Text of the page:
Xylaria hypoxylon: The Ultimate Mushroom Guide
About The Xylaria hypoxylon Mushroom
Xylaria hypoxylon is an inedible species of fungus in the genus Xylaria. The fruit bodies, characterized by erect, elongated black branches with whitened tips, typically grow in clusters on decaying hardwood. The fungus can cause root rot in hawthorn and gooseberry plants.
This mushroom can be found year-round. The most commonly encountered form, with powdery whitish branch tips, is the asexual stage of the fungus. The sexual stage is less conspicuous as it lacks the white color; it is usually less branched (if at all) and has a rough warty surface from numerous small flask-like structures that produce the kidney-bean-shaped spores.
Xylaria hypoxylon is extremely variable in appearance, featuring a fruiting body that can be narrowly cylindric and pointed, or cylindric below but branched and flattened above, somewhat reminiscent of tiny moose antlers.
When found in the spring, the entire ascocarp may be white to grayish and powdery as a result of the formation of asexual spores. Later in the season, mature forms are blackish and minutely pimply. The small bumps are the locations of sexual spore-producing structures called perithecia.
Other names: Candlestick Fungus, Candlesnuff Fungus, Carbon Antlers, Stag's Horn Fungu, Geweihförmige Holzkeule (German), Xylaire du bois (French).
Xylaria hypoxylon Identification
Saprobic on the deadwood of hardwoods; growing gregariously to densely gregariously; spring through fall; by strict definitions (see discussion above) distributed in Europe and the West Coast of the United States, but (mis)reported as widely distributed in North America from Canada through Mexico—and in Central America, the Caribbean, South America, Africa, Asia, and Oceania.
Anamorphic Fruiting Body
2–10 cm long; 2–15 mm thick; either narrowly cylindric, with a pointy apex—or cylindric below but branched and flattened above, appearing somewhat like moose antlers, with tapering points on most branches; surface black and slightly fuzzy below, but powdery and gray to nearly white above; extreme apex attenuated, whitish to yellowish, and bald; sometimes with a rooting, black, stem-like structure; interior flesh white and tough.
Teleomorphic Fruiting Body
Shaped like the anamorphic fruiting body; surface black, bald, and finely pimply.
Conidia 5–11 x 2–3 µm; fusiform; smooth; hyaline in water and in KOH. Spores 13–16 x 5–6 µm; subfusoid to subellipsoid; smooth; brown to dark brown in water, with a single, straight germ slit extending the length of the spore. Asci 8-spored.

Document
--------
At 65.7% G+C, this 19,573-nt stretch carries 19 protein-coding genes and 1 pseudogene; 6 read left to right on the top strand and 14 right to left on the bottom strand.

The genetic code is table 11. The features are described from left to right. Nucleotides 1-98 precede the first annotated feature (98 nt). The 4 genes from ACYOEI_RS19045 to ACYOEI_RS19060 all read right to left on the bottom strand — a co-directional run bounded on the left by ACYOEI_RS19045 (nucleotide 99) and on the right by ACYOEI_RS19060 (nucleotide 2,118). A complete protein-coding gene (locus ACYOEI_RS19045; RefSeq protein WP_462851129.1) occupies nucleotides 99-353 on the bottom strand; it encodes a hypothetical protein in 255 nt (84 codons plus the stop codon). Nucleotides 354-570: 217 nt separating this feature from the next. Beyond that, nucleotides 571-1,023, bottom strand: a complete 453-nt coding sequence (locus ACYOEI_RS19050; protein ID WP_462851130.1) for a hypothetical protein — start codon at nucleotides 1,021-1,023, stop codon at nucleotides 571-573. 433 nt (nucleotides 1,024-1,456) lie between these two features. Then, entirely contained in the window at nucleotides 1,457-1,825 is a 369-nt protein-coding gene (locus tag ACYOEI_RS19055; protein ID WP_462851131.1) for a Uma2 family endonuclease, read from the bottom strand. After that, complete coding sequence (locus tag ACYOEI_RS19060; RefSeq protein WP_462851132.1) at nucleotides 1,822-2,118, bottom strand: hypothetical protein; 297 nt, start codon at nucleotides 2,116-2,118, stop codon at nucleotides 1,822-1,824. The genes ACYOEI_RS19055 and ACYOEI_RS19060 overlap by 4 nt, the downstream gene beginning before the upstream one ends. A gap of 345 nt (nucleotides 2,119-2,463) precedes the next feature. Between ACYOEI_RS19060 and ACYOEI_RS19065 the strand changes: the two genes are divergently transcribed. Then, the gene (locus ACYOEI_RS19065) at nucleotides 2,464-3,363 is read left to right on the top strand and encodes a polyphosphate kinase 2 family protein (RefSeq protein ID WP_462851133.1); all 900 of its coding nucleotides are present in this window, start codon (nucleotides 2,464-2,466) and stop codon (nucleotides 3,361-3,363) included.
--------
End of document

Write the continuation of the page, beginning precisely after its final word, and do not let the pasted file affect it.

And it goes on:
Xylaria carpophyla is similar but much more slender; it grows on rotting beech mast and is often buried in leaf litter.
Xylaria hypoxylon Medicinal Properties
Polysaccharides extracted from dried fruit bodies of X. hypoxylon using hot water and alcohol precipitation were tested for inhibitory activity against HIV-reverse transcriptase by the colorimetric estimation method (using ELISA). The inhibitory activity of polysaccharides from X. hypoxylon at 1 mg/ml was 80.4 ± 1.2% (Liu et al., 2004).
The compound 19(βH), 20(αH)-epoxycytochalasin D (shown above) demonstrated potent cytotoxic activity against tumor cell line P-388 (Shi and Zhan, 2007). Additionally, a xylose-specific lectin isolated from the candlesnuff fungus showed antiproliferative and antitumor properties. This 28.8 kDa lectin has little amino acid sequence similarity to lectins from other ascomycete mushroom species such as Aspergillus oryzae or Aleuria aurantia. It also has unique carbohydrate-binding specificities, with a potent FeCl3 concentration-dependent hemagglutination property that was inhibited by xylose and inulin. The lectin’s antiproliferative properties towards tumor cell lines M1 and HepG2 was potent, with an IC50 <1µM (Liu et al., 2006).
Xylaria hypoxylon Chemical Compounds
A variety of chemical compounds within vitro properties have been identified in this fungus. The compounds xylarial A and B both have moderate cytotoxic activity against the human hepatocellular carcinoma cell line Hep G2. The pyrone derivative compounds named xylarone and 8,9-dehydroxylarone also have cytotoxic activity. Several cytochalasins, compounds that bind to actin in muscle tissue, have been found in the fungus. X. hypoxylon also contains a carbohydrate-binding protein, a lectin, with a unique sugar specificity, and which has potent anti-tumor effects in various tumor cell lines.
Xylaria hypoxylon Taxonomy & Etymology
The scientific name Clavaria hypoxylon was given to this ascomycetous fungus in 1753 by Carl Linnaeus, but its currently accepted name Xylaria polymorpha dates from 1824, when Scottish mycologist and illustrator Robert Kaye Greville (1794 - 1866) transferred Dead Man's Fingers to the genus Xylaria.
Synonyms of Xylaria hypoxylon include Clavaria hypoxylon L., Sphaeria hypoxylon (L.) Pers., Sphaeria ramosa Dicks., and Xylosphaera hypoxylon (L.) Dumort.
The genus name Xylaria comes from the Greek noun XÃ½lon meaning wood - from the same source as the word xylem, which is the wood of a tree that transports water and nutrients from the roots up to the branches, twigs and leaves. The specific epithet hypoxylon comes from hypo- meaning beneath (or less than) and -xylon meaning wood. As you see, both the genus and species names make clear the subject of this rotter's desires.
Some people refer to this species as Carbon Antlers, and this seems just as apt as Candlesnuff Fungus - the latter being the common name promoted in the British Mycological Society's list of English Names of Fungi. Another name that you may see assigned to Xylaria hypoxylon in some older field guides is Stag's Horn Fungus, which could confuse with a similarly-shaped basidiomycete species Calocera viscosa, commonly known as Yellow Stagshorn.
Xylaria hypoxylon profile
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